• Study Jams – The Senses – Seeing (link)
    • Teen Health – Eyes (link)
    • Kid’s Health in the Classroom Teacher’s Guide – Vision (pdf)
    • See all you can see – The National Eye Institute (link)
    • The Cow Eye – iBook (link) for iPads or Mac

Circulatory System:

  1. Which way to the Heart? How does blood travel through the body? (blog entry)
    • Review Cards – students will practice identifying the parts of the heart and how blood travels through the body (Google Slides Public Link) and (pdf)
    • Heart Coloring Page – students will learn the parts of the heart (link)
    • BrainPOP – Circulatory System Video (link)
  2. Sheep Heart Dissection – students will examine the anatomy of the heart (blog entry)
  3. Blood Cells – Blood types review/reinforcement game using flashcards
    • One set of laminated flashcards (pdf) per person, or two sets shared in a group of 4 students  (blog entry)
    • Blood Typing Game – can you make the right choice? (link)
    • Are you my blood type? can you find the donor? (link)
    • Emergency Room – figure out the blood type and correct transfusion (link)
  4. Heart Rate Lab: Lab instructions handout (pdf), Excel spreadsheet with blank templates and 2 years of data (excel), Online stopwatch (link)


  1. What days are the busiest in the Maternity Ward? Students will determine what day of the week, and which day of the month have the most birthdays in their grade. (blog entry)
    • Google Sheets for data collection (public link) and (pdf)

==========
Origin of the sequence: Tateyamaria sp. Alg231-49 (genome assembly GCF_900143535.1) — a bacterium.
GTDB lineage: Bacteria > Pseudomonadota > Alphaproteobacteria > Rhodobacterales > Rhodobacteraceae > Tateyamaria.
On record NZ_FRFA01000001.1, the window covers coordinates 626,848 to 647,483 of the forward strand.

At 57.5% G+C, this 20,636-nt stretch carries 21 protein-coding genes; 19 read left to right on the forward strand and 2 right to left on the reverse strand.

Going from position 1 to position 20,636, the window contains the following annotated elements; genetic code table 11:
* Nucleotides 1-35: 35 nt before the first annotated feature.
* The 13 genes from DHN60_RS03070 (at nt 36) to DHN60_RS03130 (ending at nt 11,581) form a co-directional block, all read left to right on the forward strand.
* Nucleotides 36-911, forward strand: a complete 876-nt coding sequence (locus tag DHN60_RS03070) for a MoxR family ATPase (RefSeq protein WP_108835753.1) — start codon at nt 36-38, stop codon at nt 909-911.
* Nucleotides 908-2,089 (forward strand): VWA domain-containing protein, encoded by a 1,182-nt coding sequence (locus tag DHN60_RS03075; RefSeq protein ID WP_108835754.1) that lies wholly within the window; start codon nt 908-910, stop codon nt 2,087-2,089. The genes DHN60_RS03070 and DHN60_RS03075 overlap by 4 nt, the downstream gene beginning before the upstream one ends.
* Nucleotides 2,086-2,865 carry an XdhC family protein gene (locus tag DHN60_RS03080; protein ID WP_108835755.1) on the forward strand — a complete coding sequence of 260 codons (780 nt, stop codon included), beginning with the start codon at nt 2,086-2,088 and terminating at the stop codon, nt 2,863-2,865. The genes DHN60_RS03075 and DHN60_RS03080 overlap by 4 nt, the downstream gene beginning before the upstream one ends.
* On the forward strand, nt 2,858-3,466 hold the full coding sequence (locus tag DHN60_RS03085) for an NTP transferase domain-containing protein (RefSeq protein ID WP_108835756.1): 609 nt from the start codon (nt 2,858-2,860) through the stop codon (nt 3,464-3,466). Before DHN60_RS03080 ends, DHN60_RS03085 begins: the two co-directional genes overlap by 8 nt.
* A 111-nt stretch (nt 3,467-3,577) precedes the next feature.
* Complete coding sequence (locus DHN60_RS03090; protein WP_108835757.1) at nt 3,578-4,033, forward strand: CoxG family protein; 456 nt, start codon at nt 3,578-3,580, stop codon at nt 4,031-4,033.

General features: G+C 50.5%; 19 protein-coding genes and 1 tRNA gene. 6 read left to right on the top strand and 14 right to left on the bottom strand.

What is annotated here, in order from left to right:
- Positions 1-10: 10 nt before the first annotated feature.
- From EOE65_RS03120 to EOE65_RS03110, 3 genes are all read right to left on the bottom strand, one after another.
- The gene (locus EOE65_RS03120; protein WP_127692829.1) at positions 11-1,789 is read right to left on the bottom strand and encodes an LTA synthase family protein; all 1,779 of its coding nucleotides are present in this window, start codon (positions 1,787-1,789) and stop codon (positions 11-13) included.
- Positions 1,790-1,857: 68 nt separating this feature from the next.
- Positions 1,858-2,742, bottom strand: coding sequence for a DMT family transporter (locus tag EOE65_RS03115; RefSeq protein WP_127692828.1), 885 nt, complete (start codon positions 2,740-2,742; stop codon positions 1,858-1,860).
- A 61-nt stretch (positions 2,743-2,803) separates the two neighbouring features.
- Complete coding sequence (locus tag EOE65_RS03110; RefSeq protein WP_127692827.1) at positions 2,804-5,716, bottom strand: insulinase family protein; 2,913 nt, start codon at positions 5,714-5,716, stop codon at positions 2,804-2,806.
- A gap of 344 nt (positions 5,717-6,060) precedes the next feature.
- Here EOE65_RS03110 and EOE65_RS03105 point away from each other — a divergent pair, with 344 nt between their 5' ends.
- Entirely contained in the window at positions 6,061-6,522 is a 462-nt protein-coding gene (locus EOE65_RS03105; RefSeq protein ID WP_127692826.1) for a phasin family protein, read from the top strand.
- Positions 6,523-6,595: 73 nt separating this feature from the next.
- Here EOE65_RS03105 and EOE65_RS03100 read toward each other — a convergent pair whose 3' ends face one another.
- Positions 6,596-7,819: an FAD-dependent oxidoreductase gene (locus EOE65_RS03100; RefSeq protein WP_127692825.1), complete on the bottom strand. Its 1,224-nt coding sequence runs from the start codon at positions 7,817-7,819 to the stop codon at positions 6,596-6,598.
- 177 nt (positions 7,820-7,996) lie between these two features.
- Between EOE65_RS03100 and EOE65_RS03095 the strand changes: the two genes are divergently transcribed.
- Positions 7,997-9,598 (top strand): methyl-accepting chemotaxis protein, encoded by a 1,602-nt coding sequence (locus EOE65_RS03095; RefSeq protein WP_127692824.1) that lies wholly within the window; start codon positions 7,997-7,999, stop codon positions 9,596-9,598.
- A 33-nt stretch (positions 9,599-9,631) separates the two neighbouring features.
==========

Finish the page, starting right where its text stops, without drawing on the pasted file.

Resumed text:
• Perpetual calendar – make a calendar for any year (link)
  2. “Find the mate” – an interactive website to match mating pairs of birds (link)
  3. Dog Breeding – breeding puppies, what will they look like? (link)


  1. Pickle Dissection: Students will practice using tools for dissection and anatomy terminology. This is a classic activity and a must do before dissecting ‘real’ specimens. (link/pdf) (blog entry)
  2. Frog Sandwich – students will create a frog shaped anatomy coloring book to aid them with identification of the major body systems during their frog dissection.
    • Link updated 7/23/18 (link)
  3. Frog Dissection App – I haven’t used this yet, but may in the spring (iTunes) or (Google Play)

7 thoughts on “Life Science

  1. Emily C September 8, 2021 / 2:52 pm

    This blog is amazing and that it is all free. Thank you for putting it together and maintaining it. It is truly appreciated!


  2. Valerie January 1, 2019 / 8:44 pm

    The Bird Yard Link and the Building a Safe Home link are both bad. 😦


    • Liz LaRosa January 9, 2019 / 3:38 pm

      Ugh, that is too bad, looks like they removed it from the site 😦


  3. Carolyn Thomas February 19, 2017 / 9:06 pm

    Liz — your website always amazes me, filled with classroom tested resources and free. A couple links are broken – “Beak Association” can now be found at Build a Food Web is missing. Thank you – Carolyn

    Liked by 1 person

  4. Joel Hoffman October 25, 2016 / 3:29 pm

    I teach 7th grade Life Science, however, about 1/3rd of my students are reading at a 5th grade level or below (as measured by iReady). Students do not get their own textbook but we sometimes use the set of textbooks in the classroom (Science Explorer by Prentice Hall, 2000 and Exploring Life Science by Prentice Hall, 1995). My question is: Do any of the publishers have a version of a 7th grade Life Science textbook that is written at a lower reading level?


    • Liz LaRosa October 26, 2016 / 6:09 pm

      Joel, I am sorry I won’t be able to help you with a physical textbook, we actually just got rid of the same textbooks you are using which were from the early 90s as well. I do use CK12 which is FREE and provides science content at many grade/reading levels. I use this to supplement my 7th grade science class. Hope that helps, Liz